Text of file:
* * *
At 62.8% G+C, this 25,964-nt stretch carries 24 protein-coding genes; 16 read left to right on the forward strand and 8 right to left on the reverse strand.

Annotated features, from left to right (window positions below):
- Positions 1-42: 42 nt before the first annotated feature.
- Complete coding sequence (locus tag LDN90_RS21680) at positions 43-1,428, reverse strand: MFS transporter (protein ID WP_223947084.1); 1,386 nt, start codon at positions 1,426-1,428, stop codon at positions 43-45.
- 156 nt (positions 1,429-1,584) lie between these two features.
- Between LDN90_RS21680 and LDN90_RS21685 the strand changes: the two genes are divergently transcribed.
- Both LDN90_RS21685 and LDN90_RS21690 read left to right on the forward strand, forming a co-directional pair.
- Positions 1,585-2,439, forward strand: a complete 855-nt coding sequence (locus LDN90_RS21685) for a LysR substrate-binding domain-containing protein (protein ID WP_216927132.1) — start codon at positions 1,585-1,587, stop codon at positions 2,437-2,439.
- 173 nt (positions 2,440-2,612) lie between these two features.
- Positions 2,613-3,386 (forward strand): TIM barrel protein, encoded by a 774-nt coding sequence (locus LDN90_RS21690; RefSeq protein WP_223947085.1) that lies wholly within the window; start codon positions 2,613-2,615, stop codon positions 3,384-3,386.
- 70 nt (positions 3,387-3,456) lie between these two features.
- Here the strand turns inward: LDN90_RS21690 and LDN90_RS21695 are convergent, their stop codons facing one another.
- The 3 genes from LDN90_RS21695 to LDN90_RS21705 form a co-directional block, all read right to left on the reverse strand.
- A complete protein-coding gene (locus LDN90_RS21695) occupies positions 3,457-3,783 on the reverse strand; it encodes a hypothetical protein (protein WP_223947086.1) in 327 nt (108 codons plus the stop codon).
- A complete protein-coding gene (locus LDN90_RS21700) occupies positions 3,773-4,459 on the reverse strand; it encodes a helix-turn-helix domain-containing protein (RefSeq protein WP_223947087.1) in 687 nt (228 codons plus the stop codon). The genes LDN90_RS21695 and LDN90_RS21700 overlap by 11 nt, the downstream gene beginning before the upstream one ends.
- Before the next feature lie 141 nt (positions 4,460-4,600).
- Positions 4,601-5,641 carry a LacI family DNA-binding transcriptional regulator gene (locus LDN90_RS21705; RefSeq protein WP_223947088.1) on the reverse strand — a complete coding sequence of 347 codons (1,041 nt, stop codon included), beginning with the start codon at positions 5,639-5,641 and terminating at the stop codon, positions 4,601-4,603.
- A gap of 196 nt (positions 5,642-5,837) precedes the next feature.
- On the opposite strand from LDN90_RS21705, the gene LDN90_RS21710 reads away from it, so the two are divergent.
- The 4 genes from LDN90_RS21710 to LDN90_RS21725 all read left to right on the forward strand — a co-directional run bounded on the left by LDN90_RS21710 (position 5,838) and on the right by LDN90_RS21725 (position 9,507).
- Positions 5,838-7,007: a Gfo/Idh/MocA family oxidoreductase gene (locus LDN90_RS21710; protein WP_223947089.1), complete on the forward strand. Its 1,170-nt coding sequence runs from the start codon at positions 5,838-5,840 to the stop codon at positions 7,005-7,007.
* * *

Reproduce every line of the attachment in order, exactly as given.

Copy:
At 62.8% G+C, this 25,964-nt stretch carries 24 protein-coding genes; 16 read left to right on the forward strand and 8 right to left on the reverse strand.

Annotated features, from left to right (window positions below):
- Positions 1-42: 42 nt before the first annotated feature.
- Complete coding sequence (locus tag LDN90_RS21680) at positions 43-1,428, reverse strand: MFS transporter (protein ID WP_223947084.1); 1,386 nt, start codon at positions 1,426-1,428, stop codon at positions 43-45.
- 156 nt (positions 1,429-1,584) lie between these two features.
- Between LDN90_RS21680 and LDN90_RS21685 the strand changes: the two genes are divergently transcribed.
- Both LDN90_RS21685 and LDN90_RS21690 read left to right on the forward strand, forming a co-directional pair.
- Positions 1,585-2,439, forward strand: a complete 855-nt coding sequence (locus LDN90_RS21685) for a LysR substrate-binding domain-containing protein (protein ID WP_216927132.1) — start codon at positions 1,585-1,587, stop codon at positions 2,437-2,439.
- 173 nt (positions 2,440-2,612) lie between these two features.
- Positions 2,613-3,386 (forward strand): TIM barrel protein, encoded by a 774-nt coding sequence (locus LDN90_RS21690; RefSeq protein WP_223947085.1) that lies wholly within the window; start codon positions 2,613-2,615, stop codon positions 3,384-3,386.
- 70 nt (positions 3,387-3,456) lie between these two features.
- Here the strand turns inward: LDN90_RS21690 and LDN90_RS21695 are convergent, their stop codons facing one another.
- The 3 genes from LDN90_RS21695 to LDN90_RS21705 form a co-directional block, all read right to left on the reverse strand.
- A complete protein-coding gene (locus LDN90_RS21695) occupies positions 3,457-3,783 on the reverse strand; it encodes a hypothetical protein (protein WP_223947086.1) in 327 nt (108 codons plus the stop codon).
- A complete protein-coding gene (locus LDN90_RS21700) occupies positions 3,773-4,459 on the reverse strand; it encodes a helix-turn-helix domain-containing protein (RefSeq protein WP_223947087.1) in 687 nt (228 codons plus the stop codon). The genes LDN90_RS21695 and LDN90_RS21700 overlap by 11 nt, the downstream gene beginning before the upstream one ends.
- Before the next feature lie 141 nt (positions 4,460-4,600).
- Positions 4,601-5,641 carry a LacI family DNA-binding transcriptional regulator gene (locus LDN90_RS21705; RefSeq protein WP_223947088.1) on the reverse strand — a complete coding sequence of 347 codons (1,041 nt, stop codon included), beginning with the start codon at positions 5,639-5,641 and terminating at the stop codon, positions 4,601-4,603.
- A gap of 196 nt (positions 5,642-5,837) precedes the next feature.
- On the opposite strand from LDN90_RS21705, the gene LDN90_RS21710 reads away from it, so the two are divergent.
- The 4 genes from LDN90_RS21710 to LDN90_RS21725 all read left to right on the forward strand — a co-directional run bounded on the left by LDN90_RS21710 (position 5,838) and on the right by LDN90_RS21725 (position 9,507).
- Positions 5,838-7,007: a Gfo/Idh/MocA family oxidoreductase gene (locus LDN90_RS21710; protein WP_223947089.1), complete on the forward strand. Its 1,170-nt coding sequence runs from the start codon at positions 5,838-5,840 to the stop codon at positions 7,005-7,007.